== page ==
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Vandalized and stolen: The history of Assiniboine Park’s Boy with the Boot statue

"The Boy with the Boot" statue at Assiniboine Park's English Garden is pictured on May 14, 2024. (Jamie Dowsett/CTV News Winnipeg) "The Boy with the Boot" statue at Assiniboine Park's English Garden is pictured on May 14, 2024. (Jamie Dowsett/CTV News Winnipeg)
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A bronze statue, once booted from Winnipeg’s former city hall and into one of the city’s busiest parks, has been nominated to receive an official historical designation.

The city’s historical buildings and resources committee will vote Friday on whether to add "The Boy with the Boot" to its list of historical resources.

The statue depicts a young boy with a loose shirt, long pants held up by a single suspender strap and a cap. He wears a boot on his left foot, while his right hand holds a leaking boot from his right foot, as water flows through it.

Though the statue has welcomed visitors at Assiniboine Park’s English Garden for over half a century, it has a rather quirky history involving theft, vandalism and a local radio host.

"The Boy with the Boot" is shown in a photo taken on May 14, 2024. (Jamie Dowsett/CTV News Winnipeg)

Statue has unknown origins, inspiration: city

According to a city report, the statue first came to Winnipeg as a way to mark Queen Victoria’s Diamond Jubilee in 1897. A Christian group planned to erect a fountain with a bust of the Queen. The pieces came with an $1,800 price tag largely paid for by dime subscriptions raised by junior members.

The bust was unveiled in July of 1898 at the city’s second city hall, affectionately known as the Gingerbread building. Alongside the bust set on a tall pillar was a bronze statue of a young boy set on a shorter limestone base, dubbed "The Boy with the Boot."

“The artist of the statue is unknown, but the statue itself was likely cast in Italy,” City of Winnipeg senior archivist Sarah Ramsden said in a video on the city’s website.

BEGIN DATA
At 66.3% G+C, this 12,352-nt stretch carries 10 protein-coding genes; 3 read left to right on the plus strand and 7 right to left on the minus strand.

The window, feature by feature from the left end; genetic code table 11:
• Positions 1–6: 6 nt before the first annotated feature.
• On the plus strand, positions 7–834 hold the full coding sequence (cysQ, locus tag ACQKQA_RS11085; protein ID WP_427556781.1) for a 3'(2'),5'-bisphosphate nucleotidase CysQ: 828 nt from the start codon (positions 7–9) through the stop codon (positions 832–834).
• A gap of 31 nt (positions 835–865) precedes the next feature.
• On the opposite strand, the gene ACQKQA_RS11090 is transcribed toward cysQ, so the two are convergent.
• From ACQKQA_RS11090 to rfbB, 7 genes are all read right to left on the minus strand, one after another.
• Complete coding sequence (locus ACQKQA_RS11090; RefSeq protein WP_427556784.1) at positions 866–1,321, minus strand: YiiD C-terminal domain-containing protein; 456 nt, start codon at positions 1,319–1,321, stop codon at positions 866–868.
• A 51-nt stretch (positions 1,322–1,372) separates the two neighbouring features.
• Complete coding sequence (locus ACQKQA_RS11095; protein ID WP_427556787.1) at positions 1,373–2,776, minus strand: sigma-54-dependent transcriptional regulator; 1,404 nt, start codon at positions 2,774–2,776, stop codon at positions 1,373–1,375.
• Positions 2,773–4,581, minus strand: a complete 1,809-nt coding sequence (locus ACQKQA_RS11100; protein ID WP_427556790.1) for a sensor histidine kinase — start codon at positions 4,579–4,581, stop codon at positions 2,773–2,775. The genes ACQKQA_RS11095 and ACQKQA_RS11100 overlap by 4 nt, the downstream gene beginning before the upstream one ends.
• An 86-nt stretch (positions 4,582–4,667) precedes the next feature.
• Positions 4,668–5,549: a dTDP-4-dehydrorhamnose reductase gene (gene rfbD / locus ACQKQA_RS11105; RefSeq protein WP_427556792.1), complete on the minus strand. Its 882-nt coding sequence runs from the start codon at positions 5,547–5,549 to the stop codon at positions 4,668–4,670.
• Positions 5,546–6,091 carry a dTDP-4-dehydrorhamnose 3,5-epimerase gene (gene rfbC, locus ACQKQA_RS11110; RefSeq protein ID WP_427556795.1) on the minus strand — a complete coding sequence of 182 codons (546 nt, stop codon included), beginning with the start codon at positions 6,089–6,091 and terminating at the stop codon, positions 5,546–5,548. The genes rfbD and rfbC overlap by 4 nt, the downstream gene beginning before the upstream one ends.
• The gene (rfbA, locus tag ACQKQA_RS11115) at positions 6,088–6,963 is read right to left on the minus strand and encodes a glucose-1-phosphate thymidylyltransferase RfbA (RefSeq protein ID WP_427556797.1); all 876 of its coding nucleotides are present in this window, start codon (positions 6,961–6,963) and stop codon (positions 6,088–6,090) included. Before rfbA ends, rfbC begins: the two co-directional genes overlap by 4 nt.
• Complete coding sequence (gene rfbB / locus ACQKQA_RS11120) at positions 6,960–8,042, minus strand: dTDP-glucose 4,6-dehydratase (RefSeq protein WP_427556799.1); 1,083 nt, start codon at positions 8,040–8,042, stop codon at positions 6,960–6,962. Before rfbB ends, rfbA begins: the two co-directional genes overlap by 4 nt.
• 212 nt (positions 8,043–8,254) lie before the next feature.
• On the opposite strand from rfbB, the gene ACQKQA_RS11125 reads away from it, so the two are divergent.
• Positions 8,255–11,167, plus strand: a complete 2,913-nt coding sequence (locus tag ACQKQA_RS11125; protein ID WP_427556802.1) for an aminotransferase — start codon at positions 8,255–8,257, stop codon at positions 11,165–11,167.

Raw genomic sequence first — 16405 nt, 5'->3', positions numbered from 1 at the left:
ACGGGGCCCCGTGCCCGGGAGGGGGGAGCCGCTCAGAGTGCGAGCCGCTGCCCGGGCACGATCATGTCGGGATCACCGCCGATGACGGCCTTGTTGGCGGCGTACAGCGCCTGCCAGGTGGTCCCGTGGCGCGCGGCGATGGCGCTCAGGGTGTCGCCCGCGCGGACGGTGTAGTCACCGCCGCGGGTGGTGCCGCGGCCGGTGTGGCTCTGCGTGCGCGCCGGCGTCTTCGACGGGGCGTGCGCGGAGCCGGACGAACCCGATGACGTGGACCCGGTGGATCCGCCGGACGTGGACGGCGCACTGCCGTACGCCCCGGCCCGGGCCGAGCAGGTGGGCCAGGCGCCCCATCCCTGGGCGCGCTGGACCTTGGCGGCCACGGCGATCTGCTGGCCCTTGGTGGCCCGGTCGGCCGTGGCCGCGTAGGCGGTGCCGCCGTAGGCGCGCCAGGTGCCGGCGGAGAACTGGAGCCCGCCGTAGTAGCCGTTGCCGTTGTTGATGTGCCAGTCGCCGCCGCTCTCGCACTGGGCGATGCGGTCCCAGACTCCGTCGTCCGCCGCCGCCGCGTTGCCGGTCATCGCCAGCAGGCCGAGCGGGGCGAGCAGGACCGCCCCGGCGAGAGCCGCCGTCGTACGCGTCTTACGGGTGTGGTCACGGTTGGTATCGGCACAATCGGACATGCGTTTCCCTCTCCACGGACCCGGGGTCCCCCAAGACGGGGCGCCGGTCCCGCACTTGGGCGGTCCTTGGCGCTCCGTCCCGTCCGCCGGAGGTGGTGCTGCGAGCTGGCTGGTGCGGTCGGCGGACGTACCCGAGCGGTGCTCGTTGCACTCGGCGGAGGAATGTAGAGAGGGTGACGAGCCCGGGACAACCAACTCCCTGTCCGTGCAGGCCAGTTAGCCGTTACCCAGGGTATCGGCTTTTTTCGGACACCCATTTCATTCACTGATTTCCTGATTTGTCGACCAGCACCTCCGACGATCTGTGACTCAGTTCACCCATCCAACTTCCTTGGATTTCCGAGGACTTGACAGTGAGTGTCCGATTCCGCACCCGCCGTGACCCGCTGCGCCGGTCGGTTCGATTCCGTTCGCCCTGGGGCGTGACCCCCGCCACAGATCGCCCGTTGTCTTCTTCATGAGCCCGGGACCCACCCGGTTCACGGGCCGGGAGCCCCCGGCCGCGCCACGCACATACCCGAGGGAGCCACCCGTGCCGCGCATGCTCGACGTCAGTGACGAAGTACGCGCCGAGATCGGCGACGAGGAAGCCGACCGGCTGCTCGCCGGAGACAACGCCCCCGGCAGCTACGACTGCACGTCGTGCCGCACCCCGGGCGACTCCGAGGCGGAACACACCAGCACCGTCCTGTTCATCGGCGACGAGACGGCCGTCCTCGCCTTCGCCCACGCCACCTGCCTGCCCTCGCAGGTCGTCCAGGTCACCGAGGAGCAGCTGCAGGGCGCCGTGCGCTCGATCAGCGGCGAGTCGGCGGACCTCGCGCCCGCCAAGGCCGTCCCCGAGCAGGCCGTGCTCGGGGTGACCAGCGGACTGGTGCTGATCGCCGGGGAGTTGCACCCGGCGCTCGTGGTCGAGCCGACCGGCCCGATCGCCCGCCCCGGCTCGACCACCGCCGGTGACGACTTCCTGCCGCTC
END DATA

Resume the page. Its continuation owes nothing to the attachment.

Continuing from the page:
According to the report, theories on the statue’s creation range from nods to a drowned newspaper seller to a Civil War-era drummer boy who carried water to fallen comrades to a young firefighter who used his boot in a bucket chain or emptied it after the fire was out.

"The Boy with the Boot" braves the rain on May 14, 2024. (Jamie Dowsett/CTV News Winnipeg)

Statue the target of numerous vandals, thieves

While the bust stayed at the former city hall even after it was demolished in 1962, "The Boy with the Boot" moved before 1913 to make room for a new driveway.

It found a rather inconspicuous new home near the Duck Pond at Assiniboine Park.

“In 1949, there’s some reports about people stumbling across the statue and it kind of being hidden across the trees there,” Ramsden said.

The statue arrived at its new, more prominent home in 1953 to adorn a formal entrance to the park’s English Garden.

"The Boy with the Boot" is pictured beyond the entrance of Assiniboine Park's English Garden on May 14, 2024. (Jamie Dowsett/CTV News Winnipeg)

From there, the statue was the target of thieves and vandals on many occasions. According to the report, park officials found the statue with the boot missing several times.

In 1994, a local fraternity stole the entire statue. It resurfaced months later at the Charleswood home of former CJOB radio host Peter Warren.

“Warren found the statue in his barn with a note that said, ‘Timmy went on a journey. Timmy is lonely and wants to go home. Peter, take care of him,’” Ramsden said, noting she doesn’t know where the name Timmy came from.

“To me, this is a reminder that things around, things that we’re accustomed to seeing all the time and never seem to change - they actually have these rich stories behind them and can tell us a lot about our city.”

The parks department repaired the statue and reinstalled it at Assiniboine Park, where it has stood ever since.

Laura Cabak with Assiniboine Park Conservancy told CTV News Winnipeg in an email they were informed by the city about the statue’s nomination.

“We have no concerns with or objections to the proposed historical designation for The Boy with the Boot Statue ,” Cabak wrote.

The committee is set to vote on the designation at a meeting on Friday.

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